1.In chemistry electron density is the measure of the probability of an electron being present at a specific location. According to quantum mechanics, due to the uncertainty principle on an atomic scale the exact location of an electron cannot be predicted, only the probability of its being at a given position; therefore electrons in atoms and molecules act as if they are "smeared out" in space. The electron density at any point is proportional to the square magnitude of the wavefunction.
2.Electron density maps are the end results of an X-ray structure determination. The maps combine the structural model and the experimentally collected data to represent how well the model fits the data.
There are two common types of electron density maps used by researchers, the 2Fo-Fc map and Fo-Fc map. The Fo-Fc map, known also as a difference or omit map, is used to show what has been overfit or not accounted for by the model, while the 2Fo-Fc map will include the Fo-Fc map and electron density around the model.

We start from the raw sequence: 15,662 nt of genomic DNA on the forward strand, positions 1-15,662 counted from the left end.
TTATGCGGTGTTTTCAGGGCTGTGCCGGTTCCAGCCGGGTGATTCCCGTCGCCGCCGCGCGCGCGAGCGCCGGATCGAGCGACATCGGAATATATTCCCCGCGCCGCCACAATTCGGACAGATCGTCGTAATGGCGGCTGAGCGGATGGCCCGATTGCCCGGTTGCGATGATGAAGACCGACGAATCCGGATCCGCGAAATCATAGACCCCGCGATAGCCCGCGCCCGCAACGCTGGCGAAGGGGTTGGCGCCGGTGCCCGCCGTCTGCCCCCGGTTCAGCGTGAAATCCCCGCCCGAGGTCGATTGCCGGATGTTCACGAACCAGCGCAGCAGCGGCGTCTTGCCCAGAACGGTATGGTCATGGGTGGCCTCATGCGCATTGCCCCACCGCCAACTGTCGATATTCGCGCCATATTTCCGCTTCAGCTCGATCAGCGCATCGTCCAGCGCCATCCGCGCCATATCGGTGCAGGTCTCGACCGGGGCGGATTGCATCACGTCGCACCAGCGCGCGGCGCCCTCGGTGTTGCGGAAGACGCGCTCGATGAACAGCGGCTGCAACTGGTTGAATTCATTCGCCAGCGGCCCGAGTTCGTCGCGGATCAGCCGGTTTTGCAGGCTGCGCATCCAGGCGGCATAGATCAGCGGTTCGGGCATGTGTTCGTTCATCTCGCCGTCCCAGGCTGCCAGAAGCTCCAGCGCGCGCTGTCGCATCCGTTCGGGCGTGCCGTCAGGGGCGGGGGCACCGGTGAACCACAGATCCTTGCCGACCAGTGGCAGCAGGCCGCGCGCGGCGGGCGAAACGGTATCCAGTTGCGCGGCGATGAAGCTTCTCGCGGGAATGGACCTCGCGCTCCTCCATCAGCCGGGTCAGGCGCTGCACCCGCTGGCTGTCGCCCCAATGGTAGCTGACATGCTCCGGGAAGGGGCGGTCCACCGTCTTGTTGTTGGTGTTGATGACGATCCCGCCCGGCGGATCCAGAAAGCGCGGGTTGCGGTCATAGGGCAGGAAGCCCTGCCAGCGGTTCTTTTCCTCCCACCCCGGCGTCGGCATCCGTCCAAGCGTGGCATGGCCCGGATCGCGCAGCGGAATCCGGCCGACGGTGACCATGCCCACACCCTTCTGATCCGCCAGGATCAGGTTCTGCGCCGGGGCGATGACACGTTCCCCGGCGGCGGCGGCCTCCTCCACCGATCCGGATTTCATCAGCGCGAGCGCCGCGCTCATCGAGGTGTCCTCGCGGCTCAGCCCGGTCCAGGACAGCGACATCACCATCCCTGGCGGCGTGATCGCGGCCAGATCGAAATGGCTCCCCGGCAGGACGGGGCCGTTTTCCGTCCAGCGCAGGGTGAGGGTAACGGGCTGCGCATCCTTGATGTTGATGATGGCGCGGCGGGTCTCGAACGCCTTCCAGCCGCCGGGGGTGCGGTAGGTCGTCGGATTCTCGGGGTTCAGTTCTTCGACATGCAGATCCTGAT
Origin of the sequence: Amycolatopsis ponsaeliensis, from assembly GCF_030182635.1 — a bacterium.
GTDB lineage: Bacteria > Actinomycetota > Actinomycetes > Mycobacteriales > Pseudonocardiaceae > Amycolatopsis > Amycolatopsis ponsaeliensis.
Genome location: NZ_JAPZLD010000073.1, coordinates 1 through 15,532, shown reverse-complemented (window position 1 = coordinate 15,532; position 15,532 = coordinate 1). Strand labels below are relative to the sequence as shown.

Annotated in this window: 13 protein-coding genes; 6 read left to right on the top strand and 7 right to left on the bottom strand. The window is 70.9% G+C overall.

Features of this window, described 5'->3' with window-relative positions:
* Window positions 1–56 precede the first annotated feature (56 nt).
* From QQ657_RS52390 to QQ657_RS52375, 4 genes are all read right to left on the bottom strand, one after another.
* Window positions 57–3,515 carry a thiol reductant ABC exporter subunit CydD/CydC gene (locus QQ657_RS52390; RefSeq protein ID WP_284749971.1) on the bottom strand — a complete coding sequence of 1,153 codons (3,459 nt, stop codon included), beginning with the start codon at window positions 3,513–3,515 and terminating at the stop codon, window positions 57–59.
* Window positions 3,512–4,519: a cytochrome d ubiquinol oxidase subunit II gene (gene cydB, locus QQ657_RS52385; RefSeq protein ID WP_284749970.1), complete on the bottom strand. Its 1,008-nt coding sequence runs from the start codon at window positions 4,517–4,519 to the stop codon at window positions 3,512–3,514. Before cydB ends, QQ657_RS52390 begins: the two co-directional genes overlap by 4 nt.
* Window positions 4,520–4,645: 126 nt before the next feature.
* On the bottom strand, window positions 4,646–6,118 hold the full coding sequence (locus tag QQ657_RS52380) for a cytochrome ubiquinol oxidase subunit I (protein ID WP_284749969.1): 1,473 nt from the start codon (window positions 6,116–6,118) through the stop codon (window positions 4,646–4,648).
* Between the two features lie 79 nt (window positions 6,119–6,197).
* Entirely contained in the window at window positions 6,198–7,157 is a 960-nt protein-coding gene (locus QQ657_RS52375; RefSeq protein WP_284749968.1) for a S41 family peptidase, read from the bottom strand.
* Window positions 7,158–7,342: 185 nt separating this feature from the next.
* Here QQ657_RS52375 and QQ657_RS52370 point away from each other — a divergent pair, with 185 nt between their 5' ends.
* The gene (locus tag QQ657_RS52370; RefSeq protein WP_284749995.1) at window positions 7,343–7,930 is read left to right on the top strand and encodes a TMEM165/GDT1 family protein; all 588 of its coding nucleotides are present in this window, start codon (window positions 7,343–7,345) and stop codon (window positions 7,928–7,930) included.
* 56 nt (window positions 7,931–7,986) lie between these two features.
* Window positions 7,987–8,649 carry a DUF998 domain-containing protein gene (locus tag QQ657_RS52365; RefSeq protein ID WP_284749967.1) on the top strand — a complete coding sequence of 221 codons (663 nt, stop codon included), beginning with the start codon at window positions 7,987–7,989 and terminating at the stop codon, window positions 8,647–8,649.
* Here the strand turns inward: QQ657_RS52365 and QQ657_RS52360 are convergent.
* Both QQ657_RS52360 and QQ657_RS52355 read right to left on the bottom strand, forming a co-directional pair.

These two maps are then used to correct the model when possible. Even in the best quality structures, there are areas of poor electron density, which may represent sections of the model that exist in multiple conformations. This can be seen in long side chains or surface loops of the model.
More information: http://reference.iucr.org/dictionary/Electron_density_map